Fast forward to the 1960s, when as President, Johnson championed the Civil Rights Act of 1964, the Voting Rights Act of 1965 and the Fair Housing Act of 1968. He roused Congress to action in the famous speech where he affirmed that "we shall overcome." Clearly that speech would never have been delivered unless there had been a civil rights movement that for decades had made the moral case and forced the country to look in the mirror.
The progressive movement has a lot to learn from today's immigrant rights movement, too. More than a million people have marched for immigration reform this year. The March 21 immigration rally in DC was the largest mobilization of any kind on any issue since President Obama was inaugurated. A boycott of Arizona is gaining steam. A wave of civil disobedience led by young people, faith leaders and others has begun all over the country. Some of the most vulnerable, exploited segments of our society with the most to lose from engaging in public life are showing the greatest level of capacity for mobilization and movement, and the greatest courage.
The battle for comprehensive reform legislation has been declared more times than I can count over the last year. Yet every time it has appeared to be over, the movement has mobilized at a large scale and brought it back. Every bit of progress we've made thus far is because we've pushed for it. And we will prevail.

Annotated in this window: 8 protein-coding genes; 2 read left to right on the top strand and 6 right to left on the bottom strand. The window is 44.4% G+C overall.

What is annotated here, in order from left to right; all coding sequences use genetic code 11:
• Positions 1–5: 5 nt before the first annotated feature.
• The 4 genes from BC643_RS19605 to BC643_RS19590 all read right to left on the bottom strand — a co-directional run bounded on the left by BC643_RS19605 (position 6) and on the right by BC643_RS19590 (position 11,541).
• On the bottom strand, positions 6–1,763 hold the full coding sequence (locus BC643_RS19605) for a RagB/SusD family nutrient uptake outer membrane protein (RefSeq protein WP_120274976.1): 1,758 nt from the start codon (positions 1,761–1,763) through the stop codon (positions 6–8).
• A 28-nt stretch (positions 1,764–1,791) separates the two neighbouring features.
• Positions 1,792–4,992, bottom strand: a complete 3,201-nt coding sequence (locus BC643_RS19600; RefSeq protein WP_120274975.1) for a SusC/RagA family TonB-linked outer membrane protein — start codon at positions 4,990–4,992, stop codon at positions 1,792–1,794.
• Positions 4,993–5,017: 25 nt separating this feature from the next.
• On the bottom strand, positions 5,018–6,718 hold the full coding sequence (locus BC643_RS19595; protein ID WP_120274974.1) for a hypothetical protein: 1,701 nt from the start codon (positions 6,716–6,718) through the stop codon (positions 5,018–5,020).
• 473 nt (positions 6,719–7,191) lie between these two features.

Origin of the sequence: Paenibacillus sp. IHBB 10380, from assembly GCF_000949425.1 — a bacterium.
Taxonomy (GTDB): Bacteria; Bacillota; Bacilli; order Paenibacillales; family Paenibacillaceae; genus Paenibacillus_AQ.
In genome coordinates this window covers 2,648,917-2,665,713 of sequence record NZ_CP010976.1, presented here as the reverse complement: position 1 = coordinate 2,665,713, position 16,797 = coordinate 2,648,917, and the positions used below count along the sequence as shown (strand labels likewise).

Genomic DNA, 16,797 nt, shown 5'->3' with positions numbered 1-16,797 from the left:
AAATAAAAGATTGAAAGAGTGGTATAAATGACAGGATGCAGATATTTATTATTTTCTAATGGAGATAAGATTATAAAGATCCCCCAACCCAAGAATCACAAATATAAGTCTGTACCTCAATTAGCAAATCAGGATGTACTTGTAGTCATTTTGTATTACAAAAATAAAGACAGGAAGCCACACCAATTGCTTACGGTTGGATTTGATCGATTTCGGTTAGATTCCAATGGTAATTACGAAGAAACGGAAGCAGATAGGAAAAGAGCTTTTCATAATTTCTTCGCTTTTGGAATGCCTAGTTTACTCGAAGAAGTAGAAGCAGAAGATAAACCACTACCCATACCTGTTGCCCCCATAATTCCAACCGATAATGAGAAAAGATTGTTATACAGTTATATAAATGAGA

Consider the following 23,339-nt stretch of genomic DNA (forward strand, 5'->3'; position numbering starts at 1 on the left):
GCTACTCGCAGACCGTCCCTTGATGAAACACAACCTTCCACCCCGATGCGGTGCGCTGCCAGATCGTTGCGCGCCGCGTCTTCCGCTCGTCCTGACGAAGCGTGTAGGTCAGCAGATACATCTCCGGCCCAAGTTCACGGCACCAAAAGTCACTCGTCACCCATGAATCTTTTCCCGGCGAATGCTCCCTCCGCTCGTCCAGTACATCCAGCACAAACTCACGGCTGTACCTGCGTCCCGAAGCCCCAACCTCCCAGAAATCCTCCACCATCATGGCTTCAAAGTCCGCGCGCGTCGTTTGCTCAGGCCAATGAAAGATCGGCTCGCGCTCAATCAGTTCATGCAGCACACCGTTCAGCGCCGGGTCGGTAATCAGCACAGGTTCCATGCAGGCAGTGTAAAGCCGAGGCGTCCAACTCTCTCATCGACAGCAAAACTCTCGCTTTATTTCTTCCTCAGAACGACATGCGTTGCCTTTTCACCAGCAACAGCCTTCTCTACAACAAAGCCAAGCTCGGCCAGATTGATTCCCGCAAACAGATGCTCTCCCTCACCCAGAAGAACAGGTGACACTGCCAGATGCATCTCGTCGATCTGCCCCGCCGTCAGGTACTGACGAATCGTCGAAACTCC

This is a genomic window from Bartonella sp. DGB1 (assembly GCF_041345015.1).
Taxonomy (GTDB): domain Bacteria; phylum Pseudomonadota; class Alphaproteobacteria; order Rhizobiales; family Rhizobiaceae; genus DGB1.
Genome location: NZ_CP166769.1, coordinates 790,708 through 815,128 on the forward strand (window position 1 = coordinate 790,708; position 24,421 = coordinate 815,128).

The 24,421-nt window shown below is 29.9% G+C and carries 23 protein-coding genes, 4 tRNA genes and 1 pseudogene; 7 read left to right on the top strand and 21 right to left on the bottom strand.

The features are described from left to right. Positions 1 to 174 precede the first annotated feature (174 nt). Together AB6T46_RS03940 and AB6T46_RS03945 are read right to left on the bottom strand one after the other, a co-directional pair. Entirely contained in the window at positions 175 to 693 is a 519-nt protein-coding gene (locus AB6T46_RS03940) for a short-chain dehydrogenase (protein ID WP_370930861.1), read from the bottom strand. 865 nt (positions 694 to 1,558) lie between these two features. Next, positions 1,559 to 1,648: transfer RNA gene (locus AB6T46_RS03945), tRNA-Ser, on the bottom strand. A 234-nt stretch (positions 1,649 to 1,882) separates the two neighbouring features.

As we move forward, it is also critical that progressives have a sober and realistic view of the nation we live in. Ours is still a deeply divided country. I remember the sense of euphoria that prevailed over the festivities of the President's inauguration all over the country. The euphoria was justified, but the election of the President was misinterpreted in many circles as a sweeping mandate for broad and progressive change in the country. The election represented a rejection of failed policies and bankrupt leadership, and openness to something different. This is why organizing and recruiting new people, and not just mobilizing existing activists, is so important. Progressives who think the country already agrees with them about everything are quick to blame spineless politicians for failures. Progressives who understand that we have a long way to go to win hearts and minds put the emphasis on organizing and recruitment, and social movements.